Structure and performance of health maintenance organizations: a review, Langwell, K. M. (1990). Health Care Financing Review, 12(1), 71. This paper explores the degree of growth of HMOs and analyses their impact on today’s health market growth. The paper examines 236 HMO’s which served over 9 million members in 1980. It also analyses about 591 HMOs with over 34 million enrollees in 1989.The article reviews evidence on the relationship between HMO organizational arrangements and performance, and the trends within the HMO industry toward new organizational structures. The implications for Medicare and Medicaid risk contracting are also examined.
Organization size and failure among health maintenance organizations, Wholey, D. R., Christianson, J. B., & Sanchez, S. M. (1992). American Sociological Review, 829-842. This paper extends the organizational ecology literature by examining the relationship between organization size and failure. Contrary to the typical monotonically declining relationship between organization size and failure rates found in ecology research, this paper shows that this relationship varies by type of organization. Using data from censuses of Health Maintenance Organizations in the United States, the paper finds that the relationship assumes an inverted U-shape for one type of HMO and a monotonically declining shape for another type of HMO.
The performance of health maintenance organizations: an analytic review, Wolinsky, F. D. (1980). The Milbank Memorial Fund Quarterly. Health and Society, 537-587. An analytic review of the literature on HMO performance reveals common limitations that make available evidence inconclusive, at best. Most studies have been more descriptive than analytic; others are characterized by serious deficiencies in methodology. Although several observations about the effects of HMOs appear frequently, the causes are not known. Four hypotheses concerning performance are advanced for further exploration.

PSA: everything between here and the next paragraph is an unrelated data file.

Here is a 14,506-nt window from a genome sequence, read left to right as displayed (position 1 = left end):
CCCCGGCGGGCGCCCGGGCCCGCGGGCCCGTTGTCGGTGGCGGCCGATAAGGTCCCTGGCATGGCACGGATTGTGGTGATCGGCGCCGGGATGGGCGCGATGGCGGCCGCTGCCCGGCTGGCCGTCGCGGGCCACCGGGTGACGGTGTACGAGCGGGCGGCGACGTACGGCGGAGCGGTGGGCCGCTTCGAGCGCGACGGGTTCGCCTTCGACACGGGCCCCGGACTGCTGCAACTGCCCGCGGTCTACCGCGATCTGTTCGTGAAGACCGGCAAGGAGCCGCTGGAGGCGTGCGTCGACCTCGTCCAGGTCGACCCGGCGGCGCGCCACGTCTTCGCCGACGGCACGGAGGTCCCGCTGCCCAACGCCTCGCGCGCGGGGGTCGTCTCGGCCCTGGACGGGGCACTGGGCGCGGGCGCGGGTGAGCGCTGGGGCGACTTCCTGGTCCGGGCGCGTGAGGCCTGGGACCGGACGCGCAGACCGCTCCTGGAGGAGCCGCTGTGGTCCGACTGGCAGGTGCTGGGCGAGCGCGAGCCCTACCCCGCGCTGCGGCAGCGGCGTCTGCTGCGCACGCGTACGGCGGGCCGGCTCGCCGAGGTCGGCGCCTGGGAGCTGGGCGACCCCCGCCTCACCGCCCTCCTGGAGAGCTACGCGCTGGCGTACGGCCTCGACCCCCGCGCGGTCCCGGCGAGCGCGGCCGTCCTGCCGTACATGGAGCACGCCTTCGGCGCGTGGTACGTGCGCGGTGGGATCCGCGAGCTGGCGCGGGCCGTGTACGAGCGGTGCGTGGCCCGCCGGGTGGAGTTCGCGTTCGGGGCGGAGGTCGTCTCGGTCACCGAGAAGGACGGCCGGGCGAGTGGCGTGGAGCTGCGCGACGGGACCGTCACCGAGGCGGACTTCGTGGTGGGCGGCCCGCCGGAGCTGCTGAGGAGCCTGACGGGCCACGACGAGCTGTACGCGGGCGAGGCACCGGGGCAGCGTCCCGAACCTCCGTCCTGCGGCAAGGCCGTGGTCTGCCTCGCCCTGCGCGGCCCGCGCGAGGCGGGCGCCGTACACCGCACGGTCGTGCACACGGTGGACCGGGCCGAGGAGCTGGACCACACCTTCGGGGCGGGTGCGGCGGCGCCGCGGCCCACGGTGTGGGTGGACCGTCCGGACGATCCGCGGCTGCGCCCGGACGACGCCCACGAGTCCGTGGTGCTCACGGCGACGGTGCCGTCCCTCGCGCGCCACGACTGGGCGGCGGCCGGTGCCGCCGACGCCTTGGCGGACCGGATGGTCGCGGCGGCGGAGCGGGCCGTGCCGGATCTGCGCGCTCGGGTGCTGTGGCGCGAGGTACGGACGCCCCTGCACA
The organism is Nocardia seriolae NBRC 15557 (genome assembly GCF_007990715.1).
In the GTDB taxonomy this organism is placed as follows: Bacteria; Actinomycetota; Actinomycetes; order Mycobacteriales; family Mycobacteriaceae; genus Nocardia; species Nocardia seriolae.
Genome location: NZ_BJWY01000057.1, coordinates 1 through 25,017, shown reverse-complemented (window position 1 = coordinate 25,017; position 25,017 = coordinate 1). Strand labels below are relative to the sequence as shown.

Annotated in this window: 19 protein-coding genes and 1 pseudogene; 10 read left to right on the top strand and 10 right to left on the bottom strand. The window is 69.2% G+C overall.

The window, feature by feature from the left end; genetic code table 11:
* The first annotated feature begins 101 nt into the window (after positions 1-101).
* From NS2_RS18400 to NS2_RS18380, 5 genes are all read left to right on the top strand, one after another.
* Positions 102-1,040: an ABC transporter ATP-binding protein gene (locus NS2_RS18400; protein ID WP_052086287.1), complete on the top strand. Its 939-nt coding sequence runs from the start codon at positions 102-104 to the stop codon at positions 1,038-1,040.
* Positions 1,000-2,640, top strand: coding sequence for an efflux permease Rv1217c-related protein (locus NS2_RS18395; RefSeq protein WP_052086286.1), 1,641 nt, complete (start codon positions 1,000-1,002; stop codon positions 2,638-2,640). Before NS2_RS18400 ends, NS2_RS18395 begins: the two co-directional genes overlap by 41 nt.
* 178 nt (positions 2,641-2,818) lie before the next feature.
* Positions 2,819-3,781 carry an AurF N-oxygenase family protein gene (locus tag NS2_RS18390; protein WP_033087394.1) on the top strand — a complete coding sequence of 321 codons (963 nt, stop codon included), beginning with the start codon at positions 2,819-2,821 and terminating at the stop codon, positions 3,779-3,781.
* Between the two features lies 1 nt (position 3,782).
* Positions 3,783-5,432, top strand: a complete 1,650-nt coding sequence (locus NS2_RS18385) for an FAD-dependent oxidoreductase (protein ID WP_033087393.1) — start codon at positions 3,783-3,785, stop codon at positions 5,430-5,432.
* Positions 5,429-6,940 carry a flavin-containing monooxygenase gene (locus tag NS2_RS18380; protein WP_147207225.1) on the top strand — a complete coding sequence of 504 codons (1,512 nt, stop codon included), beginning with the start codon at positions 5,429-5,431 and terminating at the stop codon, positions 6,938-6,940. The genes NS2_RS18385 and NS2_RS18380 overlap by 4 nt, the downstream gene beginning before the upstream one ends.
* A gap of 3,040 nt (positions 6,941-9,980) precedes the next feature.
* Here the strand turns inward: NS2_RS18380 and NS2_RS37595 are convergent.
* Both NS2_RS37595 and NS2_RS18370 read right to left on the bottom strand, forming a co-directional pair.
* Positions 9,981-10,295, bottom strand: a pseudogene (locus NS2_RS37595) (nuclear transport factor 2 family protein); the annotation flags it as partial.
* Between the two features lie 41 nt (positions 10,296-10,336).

Scale and scope economies among health maintenance organizations, Wholey, D., Feldman, R., Christianson, J. B., & Engberg, J. (1996). Journal of health economics, 15(6), 657-684. This paper examines scale and scope economies among Group and IPA Health Maintenance Organizations (HMOs) over the period 1988 to 1991 using a national sample of HMOs. This paper shows that HMOs benefit from scale economies. It also suggests that group HMOs in more competitive markets have lower costs but IPA costs are not affected by competition.
Performance measurement criteria in health care organizations: Review and future research directions, Li, L. X., & Benton, W. C. (1996). European Journal of Operational Research, 93(3), 449-468. This paper attempts to review the performance of health care following the preent lowering of cost, and the increase of health care quality in recent years. The paper focuses on cost conatinment, and paves a ground for further research by practitioners and researchers.
Profits under pressure: The economic performance of investor-owned and nonprofit health maintenance organizations, Schlesinger, M., Blumenthal, D., & Schlesinger, E. (1986). Medical Care, 615-627. This study assesses the economic performance of investor-owned and private nonprofit health maintenance organizations by comparing their costs and revenues, controlling for other characteristics of the plans, and the areas in which they are located. Data are drawn from a sample of 173 HMOs operating in 1983. The paper shows that for-profit plans have higher costs when compared to non-profit plans, and that average revenues are higher in investor-owned HMOs. The paper concludes with a discussion of the implications of these findings for both the future performance of the HMO industry and public policy affecting prepaid health care.
Using prior utilization to determine payments for Medicare enrollees in health maintenance organizations, Beebe, J., Lubitz, J., & Eggers, P. (1985). Health Care Financing Review, 6(3), 27. This article examines how the Tax Equity and Fiscal Responsibility Act of 1982 has made it possible for health maintenance organizations (HMO’s) to participate in the Medicare program on an at-risk basis, where payment to at-risk HMOs are based on a formula known as the adjusted average per capital cost (AAPCC). The article further describes the current formula and discusses a modification, based on prior use of Medicare services, that endeavors to more accurately predict risk, as well as highlight limitations of a prior-use model and areas of research.
Pricing And Performance In Health Maintenance Organizations, Conant, J. S., Mokwa, M. P., & Burnett, J. J. (1989). Marketing Health Services, 9(1), 25. In this national study of HMOs marketing directors, the relationships between strategic management style and the relative importance of pricing in competitive marketing strategy are examined. The effectiveness of price strategy planning, and financial performance are also examined. The findings indicate that HMOs practicing effective price planning also perform well on an overall basis. Insight into the content and substance of HMO pricing strategies is also provided.